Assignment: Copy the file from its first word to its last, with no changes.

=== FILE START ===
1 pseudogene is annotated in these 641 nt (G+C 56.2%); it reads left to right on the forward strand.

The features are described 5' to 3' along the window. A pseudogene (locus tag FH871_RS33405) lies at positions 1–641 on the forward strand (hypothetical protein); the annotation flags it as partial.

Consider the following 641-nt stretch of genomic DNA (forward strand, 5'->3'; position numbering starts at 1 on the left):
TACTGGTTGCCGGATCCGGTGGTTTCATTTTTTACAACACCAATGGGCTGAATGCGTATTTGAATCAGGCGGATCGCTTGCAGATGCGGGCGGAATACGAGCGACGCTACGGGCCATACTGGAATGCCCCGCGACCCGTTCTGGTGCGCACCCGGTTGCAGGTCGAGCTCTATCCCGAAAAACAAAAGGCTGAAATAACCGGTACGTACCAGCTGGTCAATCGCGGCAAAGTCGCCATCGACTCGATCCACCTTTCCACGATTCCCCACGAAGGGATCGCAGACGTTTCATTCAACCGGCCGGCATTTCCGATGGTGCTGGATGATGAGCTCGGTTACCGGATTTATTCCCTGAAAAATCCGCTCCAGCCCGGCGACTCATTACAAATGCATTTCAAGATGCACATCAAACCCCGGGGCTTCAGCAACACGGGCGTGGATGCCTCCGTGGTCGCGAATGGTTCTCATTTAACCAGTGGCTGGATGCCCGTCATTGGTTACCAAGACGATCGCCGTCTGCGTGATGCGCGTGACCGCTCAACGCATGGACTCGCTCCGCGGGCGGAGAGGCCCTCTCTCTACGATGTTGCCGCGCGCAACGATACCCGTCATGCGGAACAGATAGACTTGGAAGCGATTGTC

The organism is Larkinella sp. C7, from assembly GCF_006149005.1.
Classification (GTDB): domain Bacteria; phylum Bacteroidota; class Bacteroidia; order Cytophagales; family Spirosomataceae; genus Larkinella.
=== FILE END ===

1 pseudogene is annotated in these 641 nt (G+C 56.2%); it reads left to right on the forward strand.

The features are described 5' to 3' along the window. A pseudogene (locus tag FH871_RS33405) lies at positions 1–641 on the forward strand (hypothetical protein); the annotation flags it as partial.

Consider the following 641-nt stretch of genomic DNA (forward strand, 5'->3'; position numbering starts at 1 on the left):
TACTGGTTGCCGGATCCGGTGGTTTCATTTTTTACAACACCAATGGGCTGAATGCGTATTTGAATCAGGCGGATCGCTTGCAGATGCGGGCGGAATACGAGCGACGCTACGGGCCATACTGGAATGCCCCGCGACCCGTTCTGGTGCGCACCCGGTTGCAGGTCGAGCTCTATCCCGAAAAACAAAAGGCTGAAATAACCGGTACGTACCAGCTGGTCAATCGCGGCAAAGTCGCCATCGACTCGATCCACCTTTCCACGATTCCCCACGAAGGGATCGCAGACGTTTCATTCAACCGGCCGGCATTTCCGATGGTGCTGGATGATGAGCTCGGTTACCGGATTTATTCCCTGAAAAATCCGCTCCAGCCCGGCGACTCATTACAAATGCATTTCAAGATGCACATCAAACCCCGGGGCTTCAGCAACACGGGCGTGGATGCCTCCGTGGTCGCGAATGGTTCTCATTTAACCAGTGGCTGGATGCCCGTCATTGGTTACCAAGACGATCGCCGTCTGCGTGATGCGCGTGACCGCTCAACGCATGGACTCGCTCCGCGGGCGGAGAGGCCCTCTCTCTACGATGTTGCCGCGCGCAACGATACCCGTCATGCGGAACAGATAGACTTGGAAGCGATTGTC

The organism is Larkinella sp. C7, from assembly GCF_006149005.1.
Classification (GTDB): domain Bacteria; phylum Bacteroidota; class Bacteroidia; order Cytophagales; family Spirosomataceae; genus Larkinella.